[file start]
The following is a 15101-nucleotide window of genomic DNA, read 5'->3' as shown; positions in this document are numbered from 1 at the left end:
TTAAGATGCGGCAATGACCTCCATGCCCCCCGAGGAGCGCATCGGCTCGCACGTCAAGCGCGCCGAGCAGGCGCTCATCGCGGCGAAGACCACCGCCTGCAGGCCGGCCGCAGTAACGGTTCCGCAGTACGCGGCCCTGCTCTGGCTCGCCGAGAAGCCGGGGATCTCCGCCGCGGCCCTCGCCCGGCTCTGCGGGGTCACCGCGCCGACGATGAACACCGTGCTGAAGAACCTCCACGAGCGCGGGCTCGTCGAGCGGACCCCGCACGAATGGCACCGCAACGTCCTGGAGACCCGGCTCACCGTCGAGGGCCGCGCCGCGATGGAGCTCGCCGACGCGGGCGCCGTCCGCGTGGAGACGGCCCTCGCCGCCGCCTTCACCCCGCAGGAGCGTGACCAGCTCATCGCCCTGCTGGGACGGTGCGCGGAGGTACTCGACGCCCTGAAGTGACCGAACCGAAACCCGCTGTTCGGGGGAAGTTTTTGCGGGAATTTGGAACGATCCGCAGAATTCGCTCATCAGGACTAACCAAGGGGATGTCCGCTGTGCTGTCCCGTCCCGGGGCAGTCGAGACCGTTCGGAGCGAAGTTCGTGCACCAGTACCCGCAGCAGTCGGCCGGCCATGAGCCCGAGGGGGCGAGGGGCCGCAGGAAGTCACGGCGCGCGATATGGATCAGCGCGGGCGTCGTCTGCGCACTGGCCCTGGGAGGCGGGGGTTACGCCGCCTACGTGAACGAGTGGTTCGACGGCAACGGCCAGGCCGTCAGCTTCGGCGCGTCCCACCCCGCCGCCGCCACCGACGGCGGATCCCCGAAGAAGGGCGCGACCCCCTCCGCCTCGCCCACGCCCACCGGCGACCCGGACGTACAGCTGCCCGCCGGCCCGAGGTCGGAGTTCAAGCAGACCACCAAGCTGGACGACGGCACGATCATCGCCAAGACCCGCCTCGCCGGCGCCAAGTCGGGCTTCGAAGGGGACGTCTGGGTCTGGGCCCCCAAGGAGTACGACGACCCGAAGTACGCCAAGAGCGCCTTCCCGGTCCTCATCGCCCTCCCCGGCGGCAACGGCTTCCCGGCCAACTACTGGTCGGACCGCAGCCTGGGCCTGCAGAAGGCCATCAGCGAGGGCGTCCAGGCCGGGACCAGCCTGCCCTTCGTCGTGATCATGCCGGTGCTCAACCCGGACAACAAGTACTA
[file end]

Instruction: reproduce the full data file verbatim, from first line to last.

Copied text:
The following is a 15101-nucleotide window of genomic DNA, read 5'->3' as shown; positions in this document are numbered from 1 at the left end:
TTAAGATGCGGCAATGACCTCCATGCCCCCCGAGGAGCGCATCGGCTCGCACGTCAAGCGCGCCGAGCAGGCGCTCATCGCGGCGAAGACCACCGCCTGCAGGCCGGCCGCAGTAACGGTTCCGCAGTACGCGGCCCTGCTCTGGCTCGCCGAGAAGCCGGGGATCTCCGCCGCGGCCCTCGCCCGGCTCTGCGGGGTCACCGCGCCGACGATGAACACCGTGCTGAAGAACCTCCACGAGCGCGGGCTCGTCGAGCGGACCCCGCACGAATGGCACCGCAACGTCCTGGAGACCCGGCTCACCGTCGAGGGCCGCGCCGCGATGGAGCTCGCCGACGCGGGCGCCGTCCGCGTGGAGACGGCCCTCGCCGCCGCCTTCACCCCGCAGGAGCGTGACCAGCTCATCGCCCTGCTGGGACGGTGCGCGGAGGTACTCGACGCCCTGAAGTGACCGAACCGAAACCCGCTGTTCGGGGGAAGTTTTTGCGGGAATTTGGAACGATCCGCAGAATTCGCTCATCAGGACTAACCAAGGGGATGTCCGCTGTGCTGTCCCGTCCCGGGGCAGTCGAGACCGTTCGGAGCGAAGTTCGTGCACCAGTACCCGCAGCAGTCGGCCGGCCATGAGCCCGAGGGGGCGAGGGGCCGCAGGAAGTCACGGCGCGCGATATGGATCAGCGCGGGCGTCGTCTGCGCACTGGCCCTGGGAGGCGGGGGTTACGCCGCCTACGTGAACGAGTGGTTCGACGGCAACGGCCAGGCCGTCAGCTTCGGCGCGTCCCACCCCGCCGCCGCCACCGACGGCGGATCCCCGAAGAAGGGCGCGACCCCCTCCGCCTCGCCCACGCCCACCGGCGACCCGGACGTACAGCTGCCCGCCGGCCCGAGGTCGGAGTTCAAGCAGACCACCAAGCTGGACGACGGCACGATCATCGCCAAGACCCGCCTCGCCGGCGCCAAGTCGGGCTTCGAAGGGGACGTCTGGGTCTGGGCCCCCAAGGAGTACGACGACCCGAAGTACGCCAAGAGCGCCTTCCCGGTCCTCATCGCCCTCCCCGGCGGCAACGGCTTCCCGGCCAACTACTGGTCGGACCGCAGCCTGGGCCTGCAGAAGGCCATCAGCGAGGGCGTCCAGGCCGGGACCAGCCTGCCCTTCGTCGTGATCATGCCGGTGCTCAACCCGGACAACAAGTACTA